Furthermore, the modern Hebrew calendar cannot be used to calculate Biblical dates because new moon dates may be in error by ±2 days and months may be in error by ±2 months. The latter accounts for the irregular intercalation (adding of extra months) that was performed in three successive years in the early second century, according to the Talmud.
Mean year length
The Hebrew calendar mean year is 365.2468 days long, or 365 days, 5 hours 55 minutes, and 25+25/57 seconds (the molad/monthly interval × 235 months per 19-year cycle ÷ 19 years per cycle). As the present-era mean northward equinoctial year is about 365 days 5 hours 49 minutes and zero seconds long, the Hebrew calendar mean year is about 6 minutes and 25+25/57 seconds longer than the modern fixed solar year. This amounts to approximately one day in every 224 years.
In addition, since the mean Gregorian calendar year is 365.2425 days (exactly 365 days 5 hours 49 minutes and 12 seconds) and the mean Hebrew calendar year is 365.2468 days, the Hebrew calendar falls behind the Gregorian calendar by about a day every 231 years.
The source of the discrepancy is the difference between the molad interval and the actual lunar conjunction cycle. The molad interval is currently about 0.6 seconds too long, and the discrepancy is accumulating at an accelerating rate, since the mean lunation interval is progressively shortening due to gravitational tidal effects. The accumulated "error" since the era of Hillel II is such that the molad moments are now almost 1 hour and 40 minutes late relative to the mean lunar conjunctions at the original reference meridian, which was midway between the Nile River and the end of the Euphrates River. The modern molad moments match the mean solar times of the lunar conjunction moments near the meridian of Kandahar, Afghanistan, more than 30° east of Jerusalem.
In the present era actual lunar conjunction intervals can be as short as 29 days 6 hours and 30 minutes to as long as 29 days and 20 hours, an astonishing variation range of about 13 hours and 30 minutes. Furthermore, due to the eccentricity of Earth's orbit, series of shorter lunations alternate with series of longer lunations, consequently the actual lunar conjunction moments can range from 12 hours earlier than to 16 hours later than the molad moment, in terms of Jerusalem mean solar time (make the conjunction moments 16 minutes earlier if referred to the original molad reference meridian midway between the Nile River and the end of the Euphrates River, about 4° east of Jerusalem). Today, in terms of the mean solar time at the meridian of Qandahar, Afghanistan the actual lunar conjunctions vary ±14 hours relative to the traditional moladot.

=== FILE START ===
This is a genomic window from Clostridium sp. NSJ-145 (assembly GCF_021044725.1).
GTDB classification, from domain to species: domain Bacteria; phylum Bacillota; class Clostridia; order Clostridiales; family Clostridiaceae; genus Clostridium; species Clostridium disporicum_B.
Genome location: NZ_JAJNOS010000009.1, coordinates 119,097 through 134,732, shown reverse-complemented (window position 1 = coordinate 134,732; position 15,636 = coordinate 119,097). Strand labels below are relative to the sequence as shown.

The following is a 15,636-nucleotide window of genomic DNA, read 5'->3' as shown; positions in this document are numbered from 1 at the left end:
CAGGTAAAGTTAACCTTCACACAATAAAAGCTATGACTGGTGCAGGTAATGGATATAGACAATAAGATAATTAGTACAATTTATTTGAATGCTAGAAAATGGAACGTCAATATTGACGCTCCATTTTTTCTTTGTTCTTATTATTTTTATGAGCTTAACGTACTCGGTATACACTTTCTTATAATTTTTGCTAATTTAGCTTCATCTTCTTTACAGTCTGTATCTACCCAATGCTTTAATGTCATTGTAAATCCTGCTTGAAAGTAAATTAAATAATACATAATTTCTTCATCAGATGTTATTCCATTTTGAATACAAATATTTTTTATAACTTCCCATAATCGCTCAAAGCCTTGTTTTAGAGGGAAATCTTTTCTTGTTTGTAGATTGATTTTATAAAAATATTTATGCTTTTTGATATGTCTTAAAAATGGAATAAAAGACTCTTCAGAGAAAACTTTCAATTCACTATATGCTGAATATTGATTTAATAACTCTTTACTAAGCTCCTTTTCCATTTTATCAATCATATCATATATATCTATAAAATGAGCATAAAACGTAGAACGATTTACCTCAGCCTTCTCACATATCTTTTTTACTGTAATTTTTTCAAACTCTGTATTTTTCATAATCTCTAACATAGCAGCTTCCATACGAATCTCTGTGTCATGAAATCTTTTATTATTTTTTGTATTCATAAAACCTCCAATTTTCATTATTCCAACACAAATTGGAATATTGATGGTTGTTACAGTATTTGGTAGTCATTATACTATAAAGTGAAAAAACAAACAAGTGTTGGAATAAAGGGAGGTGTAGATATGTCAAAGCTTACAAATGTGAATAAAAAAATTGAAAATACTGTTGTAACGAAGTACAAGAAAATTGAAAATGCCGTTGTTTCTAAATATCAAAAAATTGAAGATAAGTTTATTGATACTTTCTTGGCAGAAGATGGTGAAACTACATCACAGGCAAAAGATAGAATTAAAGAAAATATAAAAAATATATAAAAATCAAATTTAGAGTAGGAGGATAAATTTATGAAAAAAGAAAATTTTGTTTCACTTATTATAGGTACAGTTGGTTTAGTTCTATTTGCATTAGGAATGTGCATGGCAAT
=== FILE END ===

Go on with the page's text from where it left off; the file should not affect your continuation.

Measured on a strictly uniform time scale, such as that provided by an atomic clock, the mean synodic month is becoming gradually longer, but since due to the tides the Earth rotation rate slowing even more the mean synodic month is becoming gradually shorter in terms of mean solar time. The value 29-12-793 was almost exactly correct at the time of Hillel II and is now about 0.6 seconds per month too long. However, it is still the most correct value possible as long as only whole parts (1/18 minute) are used.
Implications for Jewish ritual
Although the molad of Tishrei is the only molad moment that is not ritually announced, it is actually the only one that is relevant to the Hebrew calendar, for it determines the provisional date of Rosh HaShanah, subject to the Rosh HaShanah postponement rules. The other monthly molad moments are announced for mystical reasons. With the moladot on average almost 100 minutes late, this means that the molad of Tishrei lands one day later than it ought to in (100 minutes) ÷ (1440 minutes per day) = 5 of 72 years or nearly 7% of years!
Therefore the seemingly small drift of the moladot is already significant enough to affect the date of Rosh HaShanah, which then cascades to many other dates in the calendar year and sometimes, due to the Rosh HaShanah postponement rules, also interacts with the dates of the prior or next year. The molad drift could be corrected by using a progressively shorter molad interval that corresponds to the actual mean lunar conjunction interval at the original molad reference meridian. Furthermore, the molad interval determines the calendar mean year, so using a progressively shorter molad interval would help correct the excessive length of the Hebrew calendar mean year, as well as helping it to "hold onto" the northward equinox for the maximum duration.
If the intention of the calendar is that Passover should fall near the first full moon after the northward equinox, or that the northward equinox should land within one lunation before 16 days after the molad of Nisan, then this is still the case in about 80% of years, but in about 20% of years Passover is a month late by these criteria (as it was in Hebrew year 5765, an 8th year of the 19-year cycle = Gregorian 2005 AD). Presently this occurs after the "premature" insertion of a leap month in years 8, 19, and 11 of each 19-year cycle, which causes the northward equinox to land at exceptionally early moments in such years. This problem will get worse over time, and so beginning in Hebrew year 5817 the 3rd year of each 19-year cycle will also be a month late. Furthermore, the drift will accelerate in the future as perihelion approaches and then passes the northward equinox, and if the calendar is not amended then Passover will start to land on or after the summer solstice around Hebrew year 16652, or about 10885 years from the present. (The exact year when this will begin to occur depends on uncertainties in the future tidal slowing of the Earth rotation rate, and on the accuracy of predictions of precession and Earth axial tilt.)